Immigration Update: Arizona Police Can Now Ask, ‘Papers Please’

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Jack Kurtz / ZUMA PRESS

A handful of protesters waited outside the Sandra Day O'Connor Courthouse in Phoenix Wednesday while lawyers from the American Civil Liberties Union and Mexican American Legal Defense and Education Fund sparred with lawyers from Maricopa County and the State of Arizona over the constitutionality of section 2B of SB 1070, Arizona's tough anti-immigrant law.

Immigration rights advocates were delivered a setback after a federal judge ruled on Wednesday that Arizona can start enforcing the controversial “papers please” provision of its immigration law, which had been upheld by a high profile U.S. Supreme Court decision in June but subsequently blocked by a preliminary injunction filed in district court.

U.S. District Judge Susan Bolton lifted that injunction, clearing the way for Arizona police officials to start questioning the immigration status of people they stop for other violations like speeding and suspect are in the country illegally.

(PHOTOS: Behind the Cover: America’s Undocumented Immigrants)

Critics of the provision had argued that it would lead to systematic racial profiling and civil rights abuses. But Bolton said there is no evidence of that, at least not yet, and that the provision could not be challenged on those grounds before the law actually takes effect.

Arizona Governor Jan Brewer, who signed the law in 2010, applauded judge Bolton’s decision to side with the Supreme Court and said she expects thousands of state and local police to begin enforcing the measure in roughly two weeks.

Immigration advocates, though, vowed to continue litigation against the provision based on civil rights challenges and say that the court will eventually strike down the requirement. “The court just gave out a rain check on future challenges on the constitutionality of this law,” Katherine Vargas of the National Immigration Forum told TIME. “I think no state should consider this a green light to follow Arizona’s footsteps. The court was very clear that it was a yellow light—proceed with caution because of the high risk of discriminatory treatment.”

(MORE: Arizona Gov. Defies Obama, Denies Benefits to Undocumented Immigrants)

In essence, civil rights attorneys have an open door to challenge the Arizona law, but they need victims of discrimination to make their case. The National Immigration Law Center, one of the organizations that asked Bolton to block the controversial provision, vowed that it’s only a matter of time before such victims will enable them to return to court. “We’re disappointed but not discouraged by the decision,” said Linton Joaquin, general counsel at NILC. “We’re going to proceed and we’ll be back in court to deal with it.”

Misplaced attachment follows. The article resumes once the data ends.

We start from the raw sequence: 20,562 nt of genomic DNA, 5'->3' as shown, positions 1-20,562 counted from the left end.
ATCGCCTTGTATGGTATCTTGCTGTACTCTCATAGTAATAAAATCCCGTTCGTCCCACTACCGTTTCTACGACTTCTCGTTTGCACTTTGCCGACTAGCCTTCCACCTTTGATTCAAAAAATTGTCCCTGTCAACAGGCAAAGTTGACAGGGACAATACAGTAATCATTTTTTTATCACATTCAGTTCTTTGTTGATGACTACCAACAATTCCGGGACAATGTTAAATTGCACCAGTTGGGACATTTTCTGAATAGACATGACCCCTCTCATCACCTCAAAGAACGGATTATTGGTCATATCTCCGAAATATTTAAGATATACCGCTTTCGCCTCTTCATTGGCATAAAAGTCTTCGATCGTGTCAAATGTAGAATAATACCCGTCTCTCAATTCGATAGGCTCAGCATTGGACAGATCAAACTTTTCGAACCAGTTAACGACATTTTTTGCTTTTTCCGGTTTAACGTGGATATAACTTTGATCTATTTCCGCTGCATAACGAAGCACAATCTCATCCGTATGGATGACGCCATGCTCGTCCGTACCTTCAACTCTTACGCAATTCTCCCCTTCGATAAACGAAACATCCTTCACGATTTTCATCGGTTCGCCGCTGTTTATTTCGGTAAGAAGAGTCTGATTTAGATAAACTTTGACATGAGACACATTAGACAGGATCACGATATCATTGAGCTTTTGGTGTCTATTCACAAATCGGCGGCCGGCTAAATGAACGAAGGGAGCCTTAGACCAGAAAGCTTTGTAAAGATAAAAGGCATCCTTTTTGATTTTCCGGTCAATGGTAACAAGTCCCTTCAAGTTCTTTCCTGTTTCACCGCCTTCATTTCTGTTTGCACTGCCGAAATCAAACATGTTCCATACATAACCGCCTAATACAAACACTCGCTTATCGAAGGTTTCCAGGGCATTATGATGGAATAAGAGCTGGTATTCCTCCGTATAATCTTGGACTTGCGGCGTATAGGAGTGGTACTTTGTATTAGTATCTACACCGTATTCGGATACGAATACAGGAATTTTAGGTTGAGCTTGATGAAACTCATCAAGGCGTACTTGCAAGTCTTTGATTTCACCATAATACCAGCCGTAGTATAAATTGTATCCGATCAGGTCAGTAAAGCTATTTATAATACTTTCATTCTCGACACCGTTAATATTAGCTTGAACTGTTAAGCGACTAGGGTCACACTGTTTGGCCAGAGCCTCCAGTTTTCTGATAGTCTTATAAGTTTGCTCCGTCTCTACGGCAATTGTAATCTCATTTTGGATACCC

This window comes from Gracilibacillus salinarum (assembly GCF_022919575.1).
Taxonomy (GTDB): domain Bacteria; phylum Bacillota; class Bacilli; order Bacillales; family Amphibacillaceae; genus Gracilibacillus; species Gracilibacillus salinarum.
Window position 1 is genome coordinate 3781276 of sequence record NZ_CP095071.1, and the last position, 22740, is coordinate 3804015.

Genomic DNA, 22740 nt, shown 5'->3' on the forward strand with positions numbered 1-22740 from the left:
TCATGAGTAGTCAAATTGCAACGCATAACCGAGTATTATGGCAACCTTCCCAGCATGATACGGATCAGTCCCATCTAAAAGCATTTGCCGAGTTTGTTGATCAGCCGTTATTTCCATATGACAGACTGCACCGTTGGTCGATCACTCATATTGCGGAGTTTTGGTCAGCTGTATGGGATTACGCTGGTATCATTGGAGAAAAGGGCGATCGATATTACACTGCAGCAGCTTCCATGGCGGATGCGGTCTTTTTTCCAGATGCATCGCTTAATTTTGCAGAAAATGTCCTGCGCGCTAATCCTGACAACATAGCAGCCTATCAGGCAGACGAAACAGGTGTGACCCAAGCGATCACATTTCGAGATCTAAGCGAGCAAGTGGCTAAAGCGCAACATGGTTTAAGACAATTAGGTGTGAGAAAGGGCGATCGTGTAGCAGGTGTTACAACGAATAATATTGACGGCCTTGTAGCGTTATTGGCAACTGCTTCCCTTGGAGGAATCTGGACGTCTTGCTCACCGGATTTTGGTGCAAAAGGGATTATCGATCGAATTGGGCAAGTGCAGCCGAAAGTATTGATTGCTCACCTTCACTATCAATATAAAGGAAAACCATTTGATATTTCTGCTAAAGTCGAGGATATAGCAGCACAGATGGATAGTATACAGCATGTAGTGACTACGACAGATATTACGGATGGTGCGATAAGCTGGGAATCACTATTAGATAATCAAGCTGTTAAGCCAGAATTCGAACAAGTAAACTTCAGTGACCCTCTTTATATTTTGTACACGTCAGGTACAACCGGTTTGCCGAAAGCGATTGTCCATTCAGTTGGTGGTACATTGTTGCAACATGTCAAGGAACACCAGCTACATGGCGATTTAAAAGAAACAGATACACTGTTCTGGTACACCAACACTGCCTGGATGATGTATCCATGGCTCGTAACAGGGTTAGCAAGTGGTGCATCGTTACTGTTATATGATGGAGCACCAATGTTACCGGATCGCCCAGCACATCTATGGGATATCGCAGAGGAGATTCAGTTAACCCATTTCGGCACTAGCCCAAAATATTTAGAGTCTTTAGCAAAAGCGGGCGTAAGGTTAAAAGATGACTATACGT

Arizona police received intensive training in 2010 on how to implement the Arizona law—preparation that will keep them from discriminating, according to Gov. Brewer. And although some local police organizations initially criticized the measure, arguing that it will cut time and resources spent on combating violent crime, most police groups have since agreed to enforce it if found to be constitutional.

But critics say local police are not equipped to enforce immigration laws and fear the measure will subject thousands of Arizona residents, legal and undocumented, to discrimination based on skin color and a person’s accent. Opponents of the measure say the potential for trouble is magnified in a state as diverse as Arizona, which has a sizeable population of U.S.-born Hispanics.

(VIDEO: Google+ Hangout With Jose Antonio Vargas)

Bolton’s decision mirrors one handed down recently by a federal appeals court in Atlanta. The 11th U.S. Circuit Court of Appeals upheld provisions to immigration laws in Alabama and Georgia in August—both modeled on the Arizona law—that allow police authorities to demand immigration documents from people they detain.

The same court, though, sided with immigration advocates when it blocked a provision in Alabama’s law that required public schools to check students’ immigration status. The court also blocked provisions that criminalized the transportation and harboring of undocumented immigrants and a provision that made it a crime for the undocumented to seek work.

In similar fashion, Judge Bolton Wednesday granted a partial victory to pro-immigration groups when she blocked a section of the Arizona law that made it a crime to transport undocumented immigrants within state borders.

MORE: Cover Story: Not Legal, Not Leaving

15 comments
lennon4321
lennon4321 like.author.displayName 1 Like

I wonder what happens when a Canadian, a Brit and a German drive to a fancy hotel in Phoenix...all who have blue eyes, blond hair and white skin..

what happens if their visa's have expired ?......will the AZ Cops also ask for their papers ?

Benjiffy
Benjiffy

That sounds suspiciously like the nazi policies of 1935

Jake Dunn
Jake Dunn

"Anti-Racists" ALL agree that white children only deserve 2 options:

Either embrace their global genocide via massive non-white immigration and forced assimilation targeted at ALL amp; ONLY white countries;

OR

They are a naziswhowanttokillsixmillionjews amp; deserve to be harassed, censored, fired, jailed, intimidated, threatened or beat up until they've learned to embrace their genocide.

Anti-Racist is a code word for Anti-White.

offthefront
offthefront

I am a very liberal-minded person that has been living abroad since Bush got re-elected in 2004. In every Asian and European nation I have been required to carry ID showing that I am a legal, working, and taxpaying guest of that Nation. This year I have been stopped in the street for no other purpose than to show my papers  (in Germany and Switzerland). The German police visited my house to check that I was not harboring any illegal family members (a routine inspection) at which point I had to show my papers and that I was paying taxes.  I have worked hard to be a legal resident in the foreign countries before moving there, why can't we ask the same of our guests in the USA?